Peter the Deacon

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Peter the Deacon (French: Pierre le Diacre) was the librarian of the abbey of Montecassino and continuator of the Chronicon Monasterii Casinensis, usually called the Montecassino Chronicle in English. The chronicle was originally written by Leo of Ostia. According to both Chalandon and Lord Norwich, Peter is a poor historian and writer, much inferior to Leo.

Reputedly a descendant of the Counts of Tusculum, he was offered in 1115 to the monastery of Monte Cassino. About 1127 he was forced to leave the abbey and retired to the neighbouring Atina (Atina, Lazio), seemingly because he was an adherent of the Abbot Orderisius. In 1137 he was allowed to return to Monte Cassino. That same year he appeared before Emperor Lothair II, then in Italy, on behalf of his monastery. The sovereign was so pleased with him that he appointed him his chaplain and secretary, and would probably have attached him permanently to his person had not Abbot Wibald considered Peter's return necessary to the abbey.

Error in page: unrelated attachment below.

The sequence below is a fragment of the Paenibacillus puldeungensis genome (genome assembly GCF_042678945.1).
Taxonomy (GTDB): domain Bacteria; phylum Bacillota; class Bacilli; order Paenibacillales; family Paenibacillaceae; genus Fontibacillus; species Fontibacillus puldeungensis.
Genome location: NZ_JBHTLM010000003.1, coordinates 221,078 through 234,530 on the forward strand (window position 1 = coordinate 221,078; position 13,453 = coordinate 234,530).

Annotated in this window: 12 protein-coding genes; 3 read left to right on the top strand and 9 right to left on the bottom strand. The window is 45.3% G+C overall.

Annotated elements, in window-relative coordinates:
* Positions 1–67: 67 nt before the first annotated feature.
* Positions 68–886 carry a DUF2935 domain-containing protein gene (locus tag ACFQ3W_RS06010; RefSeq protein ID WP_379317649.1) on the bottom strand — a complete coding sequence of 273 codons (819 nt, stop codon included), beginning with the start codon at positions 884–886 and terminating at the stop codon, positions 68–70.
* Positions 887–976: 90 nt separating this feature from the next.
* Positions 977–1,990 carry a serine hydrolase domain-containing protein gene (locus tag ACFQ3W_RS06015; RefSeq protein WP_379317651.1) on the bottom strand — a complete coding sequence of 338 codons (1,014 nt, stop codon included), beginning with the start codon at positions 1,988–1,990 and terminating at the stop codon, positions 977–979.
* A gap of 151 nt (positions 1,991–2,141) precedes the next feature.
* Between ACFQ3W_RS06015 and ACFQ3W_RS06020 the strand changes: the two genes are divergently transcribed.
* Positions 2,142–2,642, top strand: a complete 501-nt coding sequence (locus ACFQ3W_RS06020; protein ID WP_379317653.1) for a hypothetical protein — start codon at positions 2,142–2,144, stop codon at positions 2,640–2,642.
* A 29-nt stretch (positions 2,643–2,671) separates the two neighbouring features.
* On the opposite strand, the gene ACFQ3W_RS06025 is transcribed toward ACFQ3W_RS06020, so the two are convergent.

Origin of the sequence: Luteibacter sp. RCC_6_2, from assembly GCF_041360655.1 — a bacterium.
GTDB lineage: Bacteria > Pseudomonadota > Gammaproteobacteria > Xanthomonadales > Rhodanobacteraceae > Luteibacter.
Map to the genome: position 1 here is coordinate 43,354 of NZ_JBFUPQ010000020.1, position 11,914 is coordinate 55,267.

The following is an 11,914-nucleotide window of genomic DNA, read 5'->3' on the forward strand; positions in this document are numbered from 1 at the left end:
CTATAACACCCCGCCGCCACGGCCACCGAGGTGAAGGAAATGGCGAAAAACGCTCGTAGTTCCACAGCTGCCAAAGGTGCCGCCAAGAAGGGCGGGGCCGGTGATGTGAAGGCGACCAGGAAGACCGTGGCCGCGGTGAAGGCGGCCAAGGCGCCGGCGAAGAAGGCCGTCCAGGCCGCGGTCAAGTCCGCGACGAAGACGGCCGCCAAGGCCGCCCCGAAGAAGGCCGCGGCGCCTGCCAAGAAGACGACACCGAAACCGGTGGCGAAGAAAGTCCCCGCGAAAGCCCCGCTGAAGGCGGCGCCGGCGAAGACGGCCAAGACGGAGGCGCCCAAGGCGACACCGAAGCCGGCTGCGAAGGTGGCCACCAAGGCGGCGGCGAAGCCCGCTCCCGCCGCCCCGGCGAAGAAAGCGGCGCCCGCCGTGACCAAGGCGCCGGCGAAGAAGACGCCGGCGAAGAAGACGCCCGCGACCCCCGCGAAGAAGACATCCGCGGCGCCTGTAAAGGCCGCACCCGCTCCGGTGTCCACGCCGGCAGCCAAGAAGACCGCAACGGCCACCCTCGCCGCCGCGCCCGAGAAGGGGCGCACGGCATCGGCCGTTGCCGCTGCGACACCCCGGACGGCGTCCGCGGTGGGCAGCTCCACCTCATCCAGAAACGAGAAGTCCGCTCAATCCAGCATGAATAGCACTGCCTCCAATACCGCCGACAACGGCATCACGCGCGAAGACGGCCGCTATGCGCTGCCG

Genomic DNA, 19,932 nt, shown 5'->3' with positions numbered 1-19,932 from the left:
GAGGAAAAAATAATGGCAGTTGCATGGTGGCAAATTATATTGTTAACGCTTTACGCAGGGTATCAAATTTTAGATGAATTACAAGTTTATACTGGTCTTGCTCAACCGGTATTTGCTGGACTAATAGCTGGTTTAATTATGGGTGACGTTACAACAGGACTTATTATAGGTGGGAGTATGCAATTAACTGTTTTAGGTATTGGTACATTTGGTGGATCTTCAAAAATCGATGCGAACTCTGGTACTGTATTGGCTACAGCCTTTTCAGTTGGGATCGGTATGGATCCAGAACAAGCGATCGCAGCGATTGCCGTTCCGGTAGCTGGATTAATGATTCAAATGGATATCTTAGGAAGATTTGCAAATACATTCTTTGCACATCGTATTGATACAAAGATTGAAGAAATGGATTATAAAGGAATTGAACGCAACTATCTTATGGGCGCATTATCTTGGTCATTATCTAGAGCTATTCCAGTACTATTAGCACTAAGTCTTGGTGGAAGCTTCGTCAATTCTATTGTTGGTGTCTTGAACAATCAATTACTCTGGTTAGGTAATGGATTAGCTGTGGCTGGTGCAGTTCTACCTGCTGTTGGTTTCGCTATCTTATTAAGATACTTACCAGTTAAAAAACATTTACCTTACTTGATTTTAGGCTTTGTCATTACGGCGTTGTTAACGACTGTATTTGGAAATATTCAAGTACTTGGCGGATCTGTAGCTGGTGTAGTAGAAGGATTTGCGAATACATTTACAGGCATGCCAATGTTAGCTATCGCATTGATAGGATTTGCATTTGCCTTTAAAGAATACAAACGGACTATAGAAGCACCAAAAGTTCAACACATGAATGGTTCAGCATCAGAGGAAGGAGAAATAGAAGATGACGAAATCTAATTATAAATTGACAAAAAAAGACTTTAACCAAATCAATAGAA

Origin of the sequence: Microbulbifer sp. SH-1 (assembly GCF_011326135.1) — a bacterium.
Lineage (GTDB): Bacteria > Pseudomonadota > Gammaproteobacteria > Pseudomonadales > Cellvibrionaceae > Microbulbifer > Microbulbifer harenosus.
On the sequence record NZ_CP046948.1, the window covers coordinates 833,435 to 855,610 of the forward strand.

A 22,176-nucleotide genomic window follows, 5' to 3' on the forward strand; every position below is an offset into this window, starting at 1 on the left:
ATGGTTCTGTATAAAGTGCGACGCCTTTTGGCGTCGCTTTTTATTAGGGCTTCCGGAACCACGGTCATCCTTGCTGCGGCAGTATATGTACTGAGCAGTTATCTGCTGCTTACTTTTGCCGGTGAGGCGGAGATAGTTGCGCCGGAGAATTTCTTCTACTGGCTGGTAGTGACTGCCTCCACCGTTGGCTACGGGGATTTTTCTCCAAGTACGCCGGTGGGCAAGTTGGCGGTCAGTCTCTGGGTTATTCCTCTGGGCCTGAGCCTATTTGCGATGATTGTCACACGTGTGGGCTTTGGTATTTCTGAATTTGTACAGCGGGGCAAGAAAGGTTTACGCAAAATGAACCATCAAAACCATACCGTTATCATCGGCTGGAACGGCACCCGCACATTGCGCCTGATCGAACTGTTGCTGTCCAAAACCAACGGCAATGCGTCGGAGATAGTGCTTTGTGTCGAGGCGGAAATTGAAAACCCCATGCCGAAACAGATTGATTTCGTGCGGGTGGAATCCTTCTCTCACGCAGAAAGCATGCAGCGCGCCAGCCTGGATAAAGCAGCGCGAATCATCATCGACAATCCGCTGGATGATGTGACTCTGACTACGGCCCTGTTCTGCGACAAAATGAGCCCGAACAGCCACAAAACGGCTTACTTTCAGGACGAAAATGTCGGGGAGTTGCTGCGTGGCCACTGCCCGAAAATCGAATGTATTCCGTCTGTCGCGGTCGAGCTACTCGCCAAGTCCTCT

At Monte Cassino Peter became librarian and keeper of the archives, of which he compiled a register. Besides continuing the chronicle of Monte Cassino by Leo from 1075 to 1138, he wrote several historical works: "De viris illustribus Casinensibus"; "De ortu et obitu justorum Casinensium"; "De Locis sanctis"; Disciplina Casinensis"; "Rhythmus de novissimis diebus".

Peter forged, under the name of Gordian, the Passion of St. Placidus. He is vain and occasionally untruthful, but an entertaining writer. His works are in Patrologia Latina, CLXXIII, 763-1144.

Sources[edit]

 This article incorporates text from a publication now in the public domainHerbermann, Charles, ed. (1913). "Petrus Diaconus". Catholic Encyclopedia. Robert Appleton Company.